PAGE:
Ophthalmic Lenses

Revenue-Generation Techniques of a Transitions Brand Ambassador Finalist

The optical in Dr. Vann’s office. The practice has a multi-step process to ensure patients leave with the total spectacle lens solutions that suit their needs.

By James W. Vann, OD

March 1, 2017

Our optical is an essential part of our practice’s profitability.

As a finalist for Transitions Brand Ambassador, it also is an important part of how we satisfy patients’ needs, and ensure they return and refer others.

Our appointment book is full, so rather than focusing just on dollars, we focus on increasing our capture rate. By increasing the number of pairs sold year after year, and ensuring that the majority of these lenses include products such as high-definition lens designs, Transitions, premium no-glare and high index materials, we also ensure that our profitability will increase year after year.

In 2015, our percentage of Transitions lens sales was 46 percent, so we set a goal of 60 percent for 2016. We achieved 58 percent for the year. Despite falling slightly short of our goal, we had a 26 percent increase in profit for Transitions lenses during 2016.  That translates to 1.3 additional pairs of Transitions lenses sold each week.

A Transitions screensaver on a large monitor in the exam room. Dr. Vann educates patients about how advanced lens technology like Transitions and AR can benefit them.

Sell Complete Eyewear Solutions
Optical revenues are a direct reflection of the doctor’s commitment to prescribing the best complete lens solution for each patient with a clinical need attached.

Transitions, no-glare and high-index lens materials all contribute to greater optical revenue, but the formula for turning a profit is not simple.

Using Transitions as an example, let’s assume the retail price allowed a profit of $75 on every set of lenses sold. If we actually charged retail on every set of lenses, and we sold 50 pairs of glasses a week, that would equal $3,750 in profit per week just by adding Transitions to each pair. Unfortunately, it’s not that clear cut. We must factor in vision plans, making hard numbers such as this unrealistic.

Insurance plans dictate the pricing for about 70 percent of our patients, and thus, they control a great deal of our profitability. We must not determine what lenses we prescribe based simply on how we will profit. We must prescribe premium products first to ensure that our patients have optimal vision, and second to ensure that regardless of how insurance affects our retail pricing, we earn the maximum amount possible on each sale.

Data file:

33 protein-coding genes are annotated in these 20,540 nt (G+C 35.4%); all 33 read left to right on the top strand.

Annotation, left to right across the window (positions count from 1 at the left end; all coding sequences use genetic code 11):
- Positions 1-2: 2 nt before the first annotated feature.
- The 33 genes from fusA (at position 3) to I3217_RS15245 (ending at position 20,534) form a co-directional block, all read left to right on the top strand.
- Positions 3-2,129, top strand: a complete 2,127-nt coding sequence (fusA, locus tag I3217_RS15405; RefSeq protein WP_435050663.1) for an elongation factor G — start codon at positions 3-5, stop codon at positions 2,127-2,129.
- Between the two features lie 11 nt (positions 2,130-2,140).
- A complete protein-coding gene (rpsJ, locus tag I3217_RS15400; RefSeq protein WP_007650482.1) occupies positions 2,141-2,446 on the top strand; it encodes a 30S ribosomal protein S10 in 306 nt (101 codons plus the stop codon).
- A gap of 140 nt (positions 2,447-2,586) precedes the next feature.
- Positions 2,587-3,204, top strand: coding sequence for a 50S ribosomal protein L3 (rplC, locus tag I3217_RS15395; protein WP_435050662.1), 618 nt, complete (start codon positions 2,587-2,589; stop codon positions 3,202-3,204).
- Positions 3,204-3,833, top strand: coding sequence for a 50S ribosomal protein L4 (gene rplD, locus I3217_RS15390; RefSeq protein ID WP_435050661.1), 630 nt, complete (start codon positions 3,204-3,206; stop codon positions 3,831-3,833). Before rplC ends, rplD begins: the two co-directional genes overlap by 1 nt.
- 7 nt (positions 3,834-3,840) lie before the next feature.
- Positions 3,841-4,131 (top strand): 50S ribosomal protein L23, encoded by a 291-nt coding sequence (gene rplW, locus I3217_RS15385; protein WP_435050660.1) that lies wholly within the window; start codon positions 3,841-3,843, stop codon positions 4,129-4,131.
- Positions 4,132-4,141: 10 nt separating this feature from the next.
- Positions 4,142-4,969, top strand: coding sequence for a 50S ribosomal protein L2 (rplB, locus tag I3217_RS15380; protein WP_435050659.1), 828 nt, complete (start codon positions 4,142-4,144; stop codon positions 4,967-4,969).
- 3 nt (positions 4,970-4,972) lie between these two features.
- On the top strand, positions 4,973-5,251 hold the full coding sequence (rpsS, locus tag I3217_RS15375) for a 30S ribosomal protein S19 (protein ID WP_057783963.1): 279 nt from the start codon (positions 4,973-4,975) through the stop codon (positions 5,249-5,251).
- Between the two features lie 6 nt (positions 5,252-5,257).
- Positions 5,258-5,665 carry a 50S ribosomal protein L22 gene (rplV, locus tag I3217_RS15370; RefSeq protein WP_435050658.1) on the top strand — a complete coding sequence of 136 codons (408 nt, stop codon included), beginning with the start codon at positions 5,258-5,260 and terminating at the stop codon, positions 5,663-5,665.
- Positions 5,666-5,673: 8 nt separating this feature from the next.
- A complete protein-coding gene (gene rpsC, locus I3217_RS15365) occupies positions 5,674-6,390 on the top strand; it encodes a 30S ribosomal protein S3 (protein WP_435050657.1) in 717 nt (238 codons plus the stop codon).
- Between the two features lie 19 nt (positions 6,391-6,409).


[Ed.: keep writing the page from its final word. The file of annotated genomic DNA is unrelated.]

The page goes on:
We don’t view these advanced lenses as options, or upgrades, but integral parts of a complete lens solution. This approach both enhances the quality of my patients’ vision care, and drives optical revenues. We follow the old saying: “What’s good for the patient is good for the practice.”

Transitions lenses on display in Dr. Vann’s optical, along with a display card educating patients about how adaptive lenses can improve their daily visual experience, while protecting their eyes.

Educate in the Exam Room
The OD’s most important role in optical sales is connecting a clinical need to each element of the complete lens plan. I utilize a visual treatment plan as a tool when prescribing new eyewear to patients.

My script: “Today I am prescribing a lens that is going to give you the very best vision. In order to do this, we must control distortion, control light and control glare. We control distortion using high-definition digital lenses. We control light with Transitions. We control glare with Crizal non-glare lenses, and we wrap it all up in a lens that is thinner, lighter and won’t shatter. This is how we provide you with the clearest vision possible.”

Perfect Hand-Off
We use an in-office paging system to call an optician into the exam room before I review my visual treatment plan with the patient. The patient can then see that the optician has heard exactly what I prescribed to them, and it allows me to personally introduce the optician to the patient.

We believe it is important that this exchange happen in the exam room between the doctor, the optician and the patient. This keeps the focus on the clinical reasons I prescribed a particular lens solution, and transfers the patient’s confidence in me to the optician.

Offer Promotional Packages
I prescribe a complete lens solution to each patient that controls light, glare and distortion. The optician then offers this package at a significant savings over purchasing each lens treatment individually.

With the introduction of packages, we rarely offer special sale prices, but focus on communicating the benefits of multiple products, and advertising our regular package savings, along with an educational campaign. We find it effective to educate patients on features and benefits, and have the confidence that they are purchasing products because they understand their value, rather than purchasing something just because it is on sale.

 

James W. Vann, OD, is the owner of Vision Arts Eyecare Center in Fulton, Mo. To contact: visionarts.drv@sbcglobal.net

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